I experienced an ‘oh yeah’ moment while I was checking out apps to use to remain connected and manage my workflow better. I mention this in the positive sense – it’s not that I am complaining about being connected or the range of things I need to do, but rather it’s because I want to make my work more interesting AND engaging; I want to be connected; I do NOT subscribe to the “I’m traveling and will have limited access to email” kind of message that I often come across.
“Out of Office” – probably the most common auto reply in the world, so popular there are even tutorials on how to write one. But times are changing and the term is gradually losing its meaning. From telling people that you would not be working, Out of Office is becoming where more and more where work really happens. There are many professions where being out of the office is your job. And, although his quote was in response to some companies moving away from remote workforces we get the feeling that the world is moving towards more flexible work styles, not away from it.
Working as I do in online learning environments, I get very frustrated by examples of distance education that are locked into the “out of office” mentality. Consultation times for 1/2 an hour at designated times each week? Phone calls made and received only when you are at your office desk? Invitations to join social media groups left languishing for a week or two – oh because you didn’t log into the account?
As a member of the international Advisory Board, I’ve started my reading and research involvement with the next Horizon Report K-12 2013 edition. If anything, the regular releases of the Horizon Report have proven that the predictions are not fantasy – but a real litmus for where learning and teaching is going. If you haven’t already done so, read the NMC Horizon Report 2012 K-12 edition, and grab the app while you are at it.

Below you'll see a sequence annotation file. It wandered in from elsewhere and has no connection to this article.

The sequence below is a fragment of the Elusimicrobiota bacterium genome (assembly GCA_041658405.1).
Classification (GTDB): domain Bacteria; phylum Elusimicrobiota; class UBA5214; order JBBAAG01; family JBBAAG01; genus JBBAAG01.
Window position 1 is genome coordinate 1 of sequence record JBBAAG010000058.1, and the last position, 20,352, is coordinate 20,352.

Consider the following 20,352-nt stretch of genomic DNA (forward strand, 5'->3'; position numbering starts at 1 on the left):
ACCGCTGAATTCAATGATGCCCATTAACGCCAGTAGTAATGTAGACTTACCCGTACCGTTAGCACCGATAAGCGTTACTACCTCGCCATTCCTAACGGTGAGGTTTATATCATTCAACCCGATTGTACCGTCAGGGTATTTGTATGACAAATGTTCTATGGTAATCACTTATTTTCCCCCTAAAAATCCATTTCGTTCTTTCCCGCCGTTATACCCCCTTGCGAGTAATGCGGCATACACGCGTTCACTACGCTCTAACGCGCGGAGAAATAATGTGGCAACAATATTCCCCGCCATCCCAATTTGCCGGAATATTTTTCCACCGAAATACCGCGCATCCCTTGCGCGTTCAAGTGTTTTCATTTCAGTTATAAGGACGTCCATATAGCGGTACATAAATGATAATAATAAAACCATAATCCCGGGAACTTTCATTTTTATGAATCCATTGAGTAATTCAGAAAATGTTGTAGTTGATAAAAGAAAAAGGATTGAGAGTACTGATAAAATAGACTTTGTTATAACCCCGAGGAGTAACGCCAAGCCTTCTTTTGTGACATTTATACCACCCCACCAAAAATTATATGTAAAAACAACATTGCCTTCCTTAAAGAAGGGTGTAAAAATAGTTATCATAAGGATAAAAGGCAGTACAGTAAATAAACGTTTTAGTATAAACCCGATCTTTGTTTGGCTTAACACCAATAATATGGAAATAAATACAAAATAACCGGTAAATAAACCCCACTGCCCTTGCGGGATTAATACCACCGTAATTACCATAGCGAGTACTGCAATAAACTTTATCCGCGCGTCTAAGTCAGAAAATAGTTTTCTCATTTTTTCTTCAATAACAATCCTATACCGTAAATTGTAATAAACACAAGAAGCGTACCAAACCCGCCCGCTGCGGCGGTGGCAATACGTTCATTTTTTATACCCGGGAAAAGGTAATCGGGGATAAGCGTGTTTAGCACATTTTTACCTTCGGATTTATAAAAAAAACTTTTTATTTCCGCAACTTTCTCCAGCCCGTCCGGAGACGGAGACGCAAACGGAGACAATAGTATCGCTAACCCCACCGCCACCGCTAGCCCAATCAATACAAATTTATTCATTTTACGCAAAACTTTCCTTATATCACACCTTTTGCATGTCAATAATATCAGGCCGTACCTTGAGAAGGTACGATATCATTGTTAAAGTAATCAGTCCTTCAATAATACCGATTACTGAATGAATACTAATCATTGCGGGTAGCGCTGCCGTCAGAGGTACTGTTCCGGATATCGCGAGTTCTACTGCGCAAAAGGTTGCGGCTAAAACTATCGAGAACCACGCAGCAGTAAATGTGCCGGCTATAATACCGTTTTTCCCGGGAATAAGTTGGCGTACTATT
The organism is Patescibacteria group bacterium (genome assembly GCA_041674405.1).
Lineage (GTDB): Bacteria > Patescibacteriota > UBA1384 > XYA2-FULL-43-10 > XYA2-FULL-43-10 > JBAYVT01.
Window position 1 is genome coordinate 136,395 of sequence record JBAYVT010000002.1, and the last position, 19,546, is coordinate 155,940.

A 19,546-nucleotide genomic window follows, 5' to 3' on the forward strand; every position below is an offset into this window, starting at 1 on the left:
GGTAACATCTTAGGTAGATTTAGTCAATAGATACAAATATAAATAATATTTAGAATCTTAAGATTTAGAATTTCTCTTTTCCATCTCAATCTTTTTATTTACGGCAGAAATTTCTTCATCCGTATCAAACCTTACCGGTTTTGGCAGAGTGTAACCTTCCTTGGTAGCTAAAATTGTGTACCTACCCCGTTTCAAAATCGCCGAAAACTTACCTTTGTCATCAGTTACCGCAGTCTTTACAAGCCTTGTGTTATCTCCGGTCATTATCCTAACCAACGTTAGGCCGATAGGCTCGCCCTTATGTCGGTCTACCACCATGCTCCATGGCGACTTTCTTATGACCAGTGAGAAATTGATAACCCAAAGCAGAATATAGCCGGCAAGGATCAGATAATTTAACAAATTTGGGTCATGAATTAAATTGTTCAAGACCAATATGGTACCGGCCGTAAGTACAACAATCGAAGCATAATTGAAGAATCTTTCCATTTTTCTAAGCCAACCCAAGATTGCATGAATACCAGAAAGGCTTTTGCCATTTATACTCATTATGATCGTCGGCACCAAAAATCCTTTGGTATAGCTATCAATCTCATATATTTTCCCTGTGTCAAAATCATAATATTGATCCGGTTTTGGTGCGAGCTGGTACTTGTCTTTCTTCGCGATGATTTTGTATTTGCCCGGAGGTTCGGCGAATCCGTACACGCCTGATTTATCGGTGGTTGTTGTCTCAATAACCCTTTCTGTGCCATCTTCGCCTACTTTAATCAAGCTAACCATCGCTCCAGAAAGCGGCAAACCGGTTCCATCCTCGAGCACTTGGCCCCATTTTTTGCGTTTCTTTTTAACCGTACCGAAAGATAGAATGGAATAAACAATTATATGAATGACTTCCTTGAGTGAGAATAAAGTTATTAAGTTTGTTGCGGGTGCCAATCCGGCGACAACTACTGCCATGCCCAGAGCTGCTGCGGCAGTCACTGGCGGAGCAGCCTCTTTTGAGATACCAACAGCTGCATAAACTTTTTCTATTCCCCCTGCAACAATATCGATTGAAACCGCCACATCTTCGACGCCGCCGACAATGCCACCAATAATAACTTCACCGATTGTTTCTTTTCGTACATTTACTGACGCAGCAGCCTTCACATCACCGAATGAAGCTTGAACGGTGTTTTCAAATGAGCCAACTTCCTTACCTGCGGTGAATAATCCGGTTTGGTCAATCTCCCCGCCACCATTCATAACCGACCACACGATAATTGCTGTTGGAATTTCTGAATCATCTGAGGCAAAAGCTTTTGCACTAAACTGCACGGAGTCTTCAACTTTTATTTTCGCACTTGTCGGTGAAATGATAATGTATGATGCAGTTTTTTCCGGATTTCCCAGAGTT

Let’s face it – when students can talk with an astronaut currently circling the earth, or follow his twitter feed of photos and more, the goal posts for connectedness can definitely be considered to have changed.Check out Okanagan students chat with Commander Hadfield. What a great series of questions. Jump to the video and experience history! What’s also cool is that this event was made possible by ham radio operators. Yep! Twelve minutes – an event of a lifetime.
If we are genuinely aiming to prepare teachers and information professionals to engage in the kind of environment that represents the best practices of connected learning and communication, the old models of being ‘out of office’ just have no traction – except when you are on annual leave!
Then it’s fine to turn off your mobile device, and drop off the grid.
Image: Podio connections
here here Judy, I absolutely agree, especially with smart phones and tablets – it is so easy to stay in touch and to post interesting articles/links/podcasts, etc. on the move. We need to be able to work smarter ourselves if we are to help students understand the learning possibilities now and into the future. clare ridsdale, TL student.